- What is teff flour?
- What does it taste like?
- Health benefits of teff flour
- Nutrition facts
- Where to buy
If so, then you certainly haven’t forgotten that delicious spongy bread. It’s made from this grain.
What is teff flour?
Native to Ethiopia, teff is a gluten free grain. It’s been used as a staple there for thousands of years. When ground into a flour, it’s good for making breads, pizza crusts, tortillas, muffins, and any other baked good one may normally make with wheat.
The most famous use for teff flour is to make injera. That’s the name of the Ethiopian spongy pancake-like bread. It’s made by fermenting the flour for a couple days.
In Amhari, which is one the Ethiopian Semitic languages, the word teff means “lost.” That’s because it’s the smallest grain in the world. It takes nearly 150 teff grass seeds to equal the size of just one wheat seed. They’re so tiny, many get lost during harvest if care isn’t taken.
These men and women are harvesting the grain by hand in the northern Ethiopian Highlands. Photo by A. Davey via Flickr [CC by 2.0].
What does it taste like?
What teff flour tastes like is earthy, savory, and slightly sweet. Many say it’s nutty and some liken it to that of hazelnut. Unlike rice flour which has almost no flavor, teff is strong. Lighter in color than standard brown teff, the ivory kind is milder.
Injera, the Ethiopian bread made with teff, tastes like a hearty sourdough. That trait comes from fermenting the flour with yeast, as it’s normally not sour.
The texture of the flour made from teff is very fine, similar to that of wheat. It’s light brown when raw and can become darker with baking.
Because Americans are more accustomed to refined white grains that have a neutral taste, many teff recipes will call for only a 25-50% mixture, with the rest being wheat or a gluten free grain. If you like hearty, go for 100%.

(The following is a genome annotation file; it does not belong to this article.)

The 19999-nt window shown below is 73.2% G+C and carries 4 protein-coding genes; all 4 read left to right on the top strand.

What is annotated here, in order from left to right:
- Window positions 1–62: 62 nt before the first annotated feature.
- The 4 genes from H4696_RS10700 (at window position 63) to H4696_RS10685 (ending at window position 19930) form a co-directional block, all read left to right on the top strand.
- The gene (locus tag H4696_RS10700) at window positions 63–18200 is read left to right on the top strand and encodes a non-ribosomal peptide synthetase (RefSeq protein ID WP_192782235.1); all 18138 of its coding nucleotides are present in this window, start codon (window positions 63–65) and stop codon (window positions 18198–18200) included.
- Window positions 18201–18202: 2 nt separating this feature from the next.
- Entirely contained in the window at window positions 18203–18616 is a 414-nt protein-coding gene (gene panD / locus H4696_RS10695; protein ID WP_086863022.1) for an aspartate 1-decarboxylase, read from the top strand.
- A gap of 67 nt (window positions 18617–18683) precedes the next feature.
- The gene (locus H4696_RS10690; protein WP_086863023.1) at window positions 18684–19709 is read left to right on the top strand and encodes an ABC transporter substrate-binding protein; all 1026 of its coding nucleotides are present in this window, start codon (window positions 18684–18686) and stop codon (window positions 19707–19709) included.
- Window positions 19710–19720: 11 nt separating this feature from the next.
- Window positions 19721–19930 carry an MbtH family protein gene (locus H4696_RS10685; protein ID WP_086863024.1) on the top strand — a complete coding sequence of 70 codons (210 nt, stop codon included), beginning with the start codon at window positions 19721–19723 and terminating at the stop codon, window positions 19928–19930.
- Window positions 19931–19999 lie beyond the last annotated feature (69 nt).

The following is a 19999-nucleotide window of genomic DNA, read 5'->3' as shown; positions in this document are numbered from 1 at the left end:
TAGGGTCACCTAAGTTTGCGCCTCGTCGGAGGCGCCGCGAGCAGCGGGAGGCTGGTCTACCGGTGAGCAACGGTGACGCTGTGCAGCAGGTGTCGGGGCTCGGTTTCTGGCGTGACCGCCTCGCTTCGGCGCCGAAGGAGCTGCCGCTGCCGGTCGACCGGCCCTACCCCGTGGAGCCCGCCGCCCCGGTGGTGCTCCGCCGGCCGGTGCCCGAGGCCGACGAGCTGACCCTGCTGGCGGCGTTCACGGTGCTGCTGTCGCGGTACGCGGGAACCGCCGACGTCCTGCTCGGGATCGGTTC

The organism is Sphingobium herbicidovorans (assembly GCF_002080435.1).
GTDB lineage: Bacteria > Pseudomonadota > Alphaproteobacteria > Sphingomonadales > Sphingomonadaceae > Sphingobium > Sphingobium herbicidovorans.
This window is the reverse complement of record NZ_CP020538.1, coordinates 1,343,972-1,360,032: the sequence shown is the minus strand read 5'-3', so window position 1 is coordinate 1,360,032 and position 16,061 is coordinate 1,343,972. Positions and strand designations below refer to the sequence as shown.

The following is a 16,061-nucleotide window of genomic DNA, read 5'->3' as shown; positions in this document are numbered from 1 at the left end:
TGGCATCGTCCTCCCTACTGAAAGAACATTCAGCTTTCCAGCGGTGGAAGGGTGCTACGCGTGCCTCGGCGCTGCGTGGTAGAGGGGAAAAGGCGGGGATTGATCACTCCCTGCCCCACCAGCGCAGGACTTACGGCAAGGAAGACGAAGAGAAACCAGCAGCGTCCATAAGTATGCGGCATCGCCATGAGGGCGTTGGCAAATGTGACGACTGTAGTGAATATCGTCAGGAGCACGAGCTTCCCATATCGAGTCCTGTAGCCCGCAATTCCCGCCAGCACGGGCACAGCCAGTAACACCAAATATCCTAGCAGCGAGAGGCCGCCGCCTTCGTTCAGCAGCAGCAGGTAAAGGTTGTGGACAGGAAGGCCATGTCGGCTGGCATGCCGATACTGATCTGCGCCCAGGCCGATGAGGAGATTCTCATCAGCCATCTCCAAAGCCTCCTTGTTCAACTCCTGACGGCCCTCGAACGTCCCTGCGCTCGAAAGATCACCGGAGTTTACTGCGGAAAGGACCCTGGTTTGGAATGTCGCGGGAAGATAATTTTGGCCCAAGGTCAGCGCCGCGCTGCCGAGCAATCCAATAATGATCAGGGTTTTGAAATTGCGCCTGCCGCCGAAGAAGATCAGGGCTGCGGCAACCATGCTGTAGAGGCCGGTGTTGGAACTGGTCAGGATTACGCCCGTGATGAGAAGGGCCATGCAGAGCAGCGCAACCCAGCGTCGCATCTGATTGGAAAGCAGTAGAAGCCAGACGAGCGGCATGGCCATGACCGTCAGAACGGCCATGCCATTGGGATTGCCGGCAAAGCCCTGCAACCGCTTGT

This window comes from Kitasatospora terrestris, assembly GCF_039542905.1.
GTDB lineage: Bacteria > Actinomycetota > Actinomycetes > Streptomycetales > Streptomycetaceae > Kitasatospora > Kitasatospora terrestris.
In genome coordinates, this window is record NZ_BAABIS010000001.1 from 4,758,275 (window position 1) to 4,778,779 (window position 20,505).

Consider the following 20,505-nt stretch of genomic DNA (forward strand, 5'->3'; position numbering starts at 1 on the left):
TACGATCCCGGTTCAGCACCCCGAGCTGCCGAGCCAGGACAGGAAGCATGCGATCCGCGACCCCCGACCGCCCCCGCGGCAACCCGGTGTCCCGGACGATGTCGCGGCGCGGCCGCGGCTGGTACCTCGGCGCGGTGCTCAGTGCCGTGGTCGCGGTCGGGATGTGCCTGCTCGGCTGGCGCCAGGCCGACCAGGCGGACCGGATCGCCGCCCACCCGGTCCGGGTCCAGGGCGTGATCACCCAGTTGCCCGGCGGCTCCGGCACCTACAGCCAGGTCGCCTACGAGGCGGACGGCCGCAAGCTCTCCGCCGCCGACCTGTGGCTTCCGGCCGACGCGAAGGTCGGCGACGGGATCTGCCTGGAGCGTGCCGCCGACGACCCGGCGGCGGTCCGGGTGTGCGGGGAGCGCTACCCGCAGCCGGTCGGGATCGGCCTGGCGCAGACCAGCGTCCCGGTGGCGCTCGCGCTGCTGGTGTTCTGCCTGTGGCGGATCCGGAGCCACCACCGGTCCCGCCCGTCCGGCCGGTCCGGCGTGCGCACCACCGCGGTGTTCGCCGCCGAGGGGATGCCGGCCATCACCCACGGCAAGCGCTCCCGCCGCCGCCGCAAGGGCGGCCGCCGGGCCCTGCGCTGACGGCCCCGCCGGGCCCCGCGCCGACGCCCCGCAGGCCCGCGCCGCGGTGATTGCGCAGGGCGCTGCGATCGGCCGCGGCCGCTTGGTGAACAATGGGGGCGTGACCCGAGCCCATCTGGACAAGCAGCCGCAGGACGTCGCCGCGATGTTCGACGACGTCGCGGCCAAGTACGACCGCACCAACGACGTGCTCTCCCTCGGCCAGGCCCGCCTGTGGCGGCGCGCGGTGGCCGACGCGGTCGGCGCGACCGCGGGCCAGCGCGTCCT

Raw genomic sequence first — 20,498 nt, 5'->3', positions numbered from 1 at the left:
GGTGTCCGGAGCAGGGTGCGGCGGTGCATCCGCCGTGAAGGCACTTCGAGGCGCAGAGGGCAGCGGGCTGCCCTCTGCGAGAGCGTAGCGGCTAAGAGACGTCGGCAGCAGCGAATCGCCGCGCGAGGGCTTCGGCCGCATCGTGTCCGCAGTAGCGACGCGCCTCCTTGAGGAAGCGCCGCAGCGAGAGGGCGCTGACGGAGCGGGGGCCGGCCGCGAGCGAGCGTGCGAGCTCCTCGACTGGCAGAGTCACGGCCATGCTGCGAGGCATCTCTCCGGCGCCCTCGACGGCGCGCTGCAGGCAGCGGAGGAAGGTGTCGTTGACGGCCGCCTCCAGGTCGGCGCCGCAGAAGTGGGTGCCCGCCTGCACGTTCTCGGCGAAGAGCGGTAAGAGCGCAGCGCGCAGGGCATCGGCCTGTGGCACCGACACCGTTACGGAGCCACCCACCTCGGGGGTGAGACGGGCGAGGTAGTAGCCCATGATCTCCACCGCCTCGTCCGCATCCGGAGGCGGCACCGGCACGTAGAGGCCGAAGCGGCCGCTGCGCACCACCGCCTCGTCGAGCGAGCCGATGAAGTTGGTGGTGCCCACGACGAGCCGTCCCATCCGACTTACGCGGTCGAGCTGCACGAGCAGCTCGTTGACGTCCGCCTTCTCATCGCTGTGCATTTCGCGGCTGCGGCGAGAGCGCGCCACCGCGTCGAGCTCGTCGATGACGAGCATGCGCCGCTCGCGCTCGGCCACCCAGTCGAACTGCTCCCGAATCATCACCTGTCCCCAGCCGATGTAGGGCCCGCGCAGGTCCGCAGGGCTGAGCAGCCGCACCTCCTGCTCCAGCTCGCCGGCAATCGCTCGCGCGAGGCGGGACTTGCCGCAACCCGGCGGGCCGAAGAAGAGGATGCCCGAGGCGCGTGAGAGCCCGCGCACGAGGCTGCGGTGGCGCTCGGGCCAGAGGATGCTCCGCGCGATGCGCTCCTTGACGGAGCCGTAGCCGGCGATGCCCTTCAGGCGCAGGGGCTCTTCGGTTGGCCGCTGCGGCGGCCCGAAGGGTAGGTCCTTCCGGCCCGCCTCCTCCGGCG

Health benefits of teff flour
1. Gluten free
What makes bread spongy is normally the wheat protein known as gluten. This is why most GF breads have to use eggs. The vegan versions made with just rice flour are often dense and hard.
How to make gluten free bread soft and fluffy without eggs? The secret is to use teff flour. It replicates the spongy texture of wheat.
2. High protein for a grain
Cereal grains, which are those that come from cultivated grass species, derive most of their calories from carbs. With up to 15% of the calories in the form of protein, teff is on par with whole grain wheat flour. It has 80% more protein than rice and double that of corn.
Teff has the same amount of protein as quinoa, which is not considered a grain but it is a gluten free superfood prized for its protein content.
While fried snacks are not healthy, using teff flour to make tortilla chips can be healthier versus corn flour, which contains more carbs and lower mineral content.
3. Good amino acid profile for bodybuilders
When compared to most other grains like wheat, corn, oats, and barley, teff flour has a higher concentration of the branched-chain amino acids (BCAAs). Those are leucine, isoleucine, and valine. Getting ample amounts are important for muscle recovery and growth following a workout.
Teff Amino Acid Profile vs. Other Grains
|Teff||Wheat||Brown Rice||Yellow Corn|
|Calories Per 100g (3.5 oz) of Uncooked Whole Grain Flour||367||339||363||361|
|Calories From Protein (%)||14.5%||14.5%||6.8%||5.2%|
|Aspartic acid (mg)||820||703||677||482|
|Glutamic acid (mg)||3,349||4,324||1,473||1,300|
|Total Protein (g)||13.3g||13.7g||7.2g||6.9g|
|Source: USDA National Nutrient Database for Standard Reference, April 2018 Release|
Teff is considered a complete protein, as it contains all 9 of the essential amino acids and they are within acceptable ratios. (1)
4. More calcium than any other grain
When people think of calcium, images of milk and cheese conjure up in the minds of many, however plants are rich sources too. In fact, what elephants in Africa eat have a higher percentage of calcium than that of cow milk. Which is not that unusual for leafy greens.